CANADA STOCKS-TSX dives over 1 percent as China devaluation hits resource shares

(Adds analyst comment, details on China, market reaction)

* TSX down 186.91 points, or 1.29 percent, at 14,279.48

* All 10 of the TSX’s main groups drop

TORONTO, Aug 11 (Reuters) - Canada’s resource-laden main stock index sank more than 1 percent on Tuesday, reversing the previous session’s bounce, as oil and mining stocks were hit by a rout in commodity prices following China’s unexpected move to devalue its currency.

The People’s Bank of China devalued the yuan by nearly 2 percent overnight in China’s latest attempt to bolster its economy following a string of poor economic data.

Prices for copper and U.S. crude tumbled 4 percent or more, with oil approaching multi-year lows and copper hitting six-year lows on concern that the cheaper yuan will make importing commodities more expensive for China, which is among the world’s top consumers of resources.

Energy stocks were down 2.8 percent, while materials, which include miners, were down 1.3 percent.

Petroleum producer Canadian Natural Resources fell 2.1 percent to C$32.45, while Suncor Energy Inc declined 1.4 percent to C$37.17.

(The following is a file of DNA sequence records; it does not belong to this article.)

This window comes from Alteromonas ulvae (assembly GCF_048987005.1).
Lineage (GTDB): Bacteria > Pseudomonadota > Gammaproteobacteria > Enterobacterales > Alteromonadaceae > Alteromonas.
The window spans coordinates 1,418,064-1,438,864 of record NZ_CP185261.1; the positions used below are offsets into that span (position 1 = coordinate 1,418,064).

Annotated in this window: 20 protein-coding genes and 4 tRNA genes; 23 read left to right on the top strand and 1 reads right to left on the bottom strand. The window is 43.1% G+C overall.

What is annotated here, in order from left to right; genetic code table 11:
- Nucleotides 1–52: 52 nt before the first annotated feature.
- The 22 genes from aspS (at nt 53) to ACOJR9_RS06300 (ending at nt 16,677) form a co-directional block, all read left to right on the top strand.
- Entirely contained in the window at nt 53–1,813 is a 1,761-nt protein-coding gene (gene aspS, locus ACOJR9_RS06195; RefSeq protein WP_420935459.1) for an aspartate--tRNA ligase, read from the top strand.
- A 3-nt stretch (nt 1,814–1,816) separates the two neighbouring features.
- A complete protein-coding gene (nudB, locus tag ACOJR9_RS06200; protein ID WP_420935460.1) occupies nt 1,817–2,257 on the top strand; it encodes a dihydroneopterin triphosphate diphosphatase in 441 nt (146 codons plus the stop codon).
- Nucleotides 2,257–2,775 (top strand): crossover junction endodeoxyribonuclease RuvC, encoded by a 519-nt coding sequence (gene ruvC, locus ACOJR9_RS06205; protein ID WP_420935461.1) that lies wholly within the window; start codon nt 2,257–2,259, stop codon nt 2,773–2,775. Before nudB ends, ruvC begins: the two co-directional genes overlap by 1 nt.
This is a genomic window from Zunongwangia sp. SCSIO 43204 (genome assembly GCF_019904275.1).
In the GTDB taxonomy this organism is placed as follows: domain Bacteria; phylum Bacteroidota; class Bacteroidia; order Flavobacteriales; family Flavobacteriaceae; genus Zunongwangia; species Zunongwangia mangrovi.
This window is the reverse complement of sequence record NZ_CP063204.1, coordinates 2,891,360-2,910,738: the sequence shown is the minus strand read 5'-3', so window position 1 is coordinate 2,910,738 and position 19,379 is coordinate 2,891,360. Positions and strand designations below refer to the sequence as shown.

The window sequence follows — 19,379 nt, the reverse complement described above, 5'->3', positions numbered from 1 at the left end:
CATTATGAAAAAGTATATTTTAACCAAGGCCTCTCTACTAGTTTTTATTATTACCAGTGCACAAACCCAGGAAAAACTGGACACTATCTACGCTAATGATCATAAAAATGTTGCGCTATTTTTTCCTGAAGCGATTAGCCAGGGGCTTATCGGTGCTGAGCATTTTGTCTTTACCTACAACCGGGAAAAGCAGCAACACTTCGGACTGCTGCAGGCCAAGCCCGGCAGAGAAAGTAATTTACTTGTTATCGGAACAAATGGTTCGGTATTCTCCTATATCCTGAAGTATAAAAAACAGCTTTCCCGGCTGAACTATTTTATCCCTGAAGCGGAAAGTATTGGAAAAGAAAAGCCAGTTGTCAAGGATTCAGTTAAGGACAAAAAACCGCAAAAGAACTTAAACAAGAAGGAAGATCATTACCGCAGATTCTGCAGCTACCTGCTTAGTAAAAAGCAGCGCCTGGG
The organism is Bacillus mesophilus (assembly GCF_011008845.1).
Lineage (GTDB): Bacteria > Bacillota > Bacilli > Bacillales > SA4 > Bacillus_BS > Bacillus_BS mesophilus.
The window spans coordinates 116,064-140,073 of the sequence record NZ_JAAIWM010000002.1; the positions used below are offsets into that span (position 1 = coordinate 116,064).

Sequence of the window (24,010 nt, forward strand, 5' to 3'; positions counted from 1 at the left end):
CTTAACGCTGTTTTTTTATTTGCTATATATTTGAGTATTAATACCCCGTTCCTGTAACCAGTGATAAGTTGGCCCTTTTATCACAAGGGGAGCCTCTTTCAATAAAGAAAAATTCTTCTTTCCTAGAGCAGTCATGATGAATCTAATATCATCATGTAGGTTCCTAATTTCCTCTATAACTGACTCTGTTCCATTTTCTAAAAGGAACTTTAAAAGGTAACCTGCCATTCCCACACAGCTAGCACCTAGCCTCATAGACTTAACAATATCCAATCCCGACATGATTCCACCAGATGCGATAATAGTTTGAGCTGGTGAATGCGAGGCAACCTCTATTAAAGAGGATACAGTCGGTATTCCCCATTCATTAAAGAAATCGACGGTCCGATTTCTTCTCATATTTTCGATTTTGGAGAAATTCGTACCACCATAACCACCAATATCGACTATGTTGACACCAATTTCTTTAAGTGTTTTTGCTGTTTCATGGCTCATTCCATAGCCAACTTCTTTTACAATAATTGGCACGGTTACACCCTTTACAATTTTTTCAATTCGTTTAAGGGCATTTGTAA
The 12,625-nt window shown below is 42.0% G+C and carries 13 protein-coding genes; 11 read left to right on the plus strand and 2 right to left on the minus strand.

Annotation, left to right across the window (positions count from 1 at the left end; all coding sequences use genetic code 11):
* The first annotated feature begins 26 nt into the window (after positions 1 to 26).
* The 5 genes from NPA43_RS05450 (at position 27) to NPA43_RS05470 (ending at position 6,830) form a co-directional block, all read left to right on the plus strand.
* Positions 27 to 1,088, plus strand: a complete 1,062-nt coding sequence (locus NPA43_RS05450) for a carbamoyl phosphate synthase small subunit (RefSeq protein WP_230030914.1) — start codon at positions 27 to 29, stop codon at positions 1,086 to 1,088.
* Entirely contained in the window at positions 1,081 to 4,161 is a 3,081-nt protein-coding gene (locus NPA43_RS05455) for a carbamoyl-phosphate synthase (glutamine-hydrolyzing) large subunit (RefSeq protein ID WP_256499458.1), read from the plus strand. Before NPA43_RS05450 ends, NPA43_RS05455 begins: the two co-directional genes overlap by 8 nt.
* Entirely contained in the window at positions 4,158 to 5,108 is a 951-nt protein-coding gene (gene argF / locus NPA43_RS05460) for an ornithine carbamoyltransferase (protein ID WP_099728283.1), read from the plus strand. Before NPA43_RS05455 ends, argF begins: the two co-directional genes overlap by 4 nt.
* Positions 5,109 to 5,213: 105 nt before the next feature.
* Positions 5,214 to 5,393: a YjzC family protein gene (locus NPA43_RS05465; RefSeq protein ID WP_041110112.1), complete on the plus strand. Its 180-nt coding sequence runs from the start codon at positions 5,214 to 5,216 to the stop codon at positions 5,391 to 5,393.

“China’s probably going to have a 5 or 6 percent growth rate. It’s a managed economy. It’s not your free enterprise economy, and they will get their growth one way or another,” said David Cockfield, managing director and portfolio manager at Northland Wealth Management, who is not expecting any major spillover effect.

“I just don’t see a huge impact. It’s too far away ... It’s probably wise on their part to do that if they want to keep (their economic growth) at 5 or 6 percent.”

Over the longer term, Dollarama Inc and other retailers that import from China could profit from a cheaper yuan.

At 11:52 a.m. EDT (1552 GMT), the Toronto Stock Exchange’s S&P/TSX composite index was down 186.91 points, or 1.29 percent, at 14,279.48.

All 10 of the index’s main sectors were in negative territory. Declining issues outnumbered advancers by a 5.23-to-1 ratio.

Volatility will remain part of the current market pattern, said Cockfield, who expressed overall optimism that economic fundamentals are solid and that Canada will be helped by a robust U.S. economy, even as oil continues to struggle.

Other top decliners included Toronto-Dominion Bank, which fell 1.7 percent to C$52.37, and Royal Bank of Canada , which was down 1.6 percent a C$76.06. The financial group was off 1.4 percent. The financial, energy and materials groups together make up roughly a third of the index’s weight.

Bucking the trend were gold miners, many of which benefited from a safe-haven rebound in bullion prices following the yuan move.

$1=$1.31 Canadian Reporting by Solarina Ho; Editing by Peter Galloway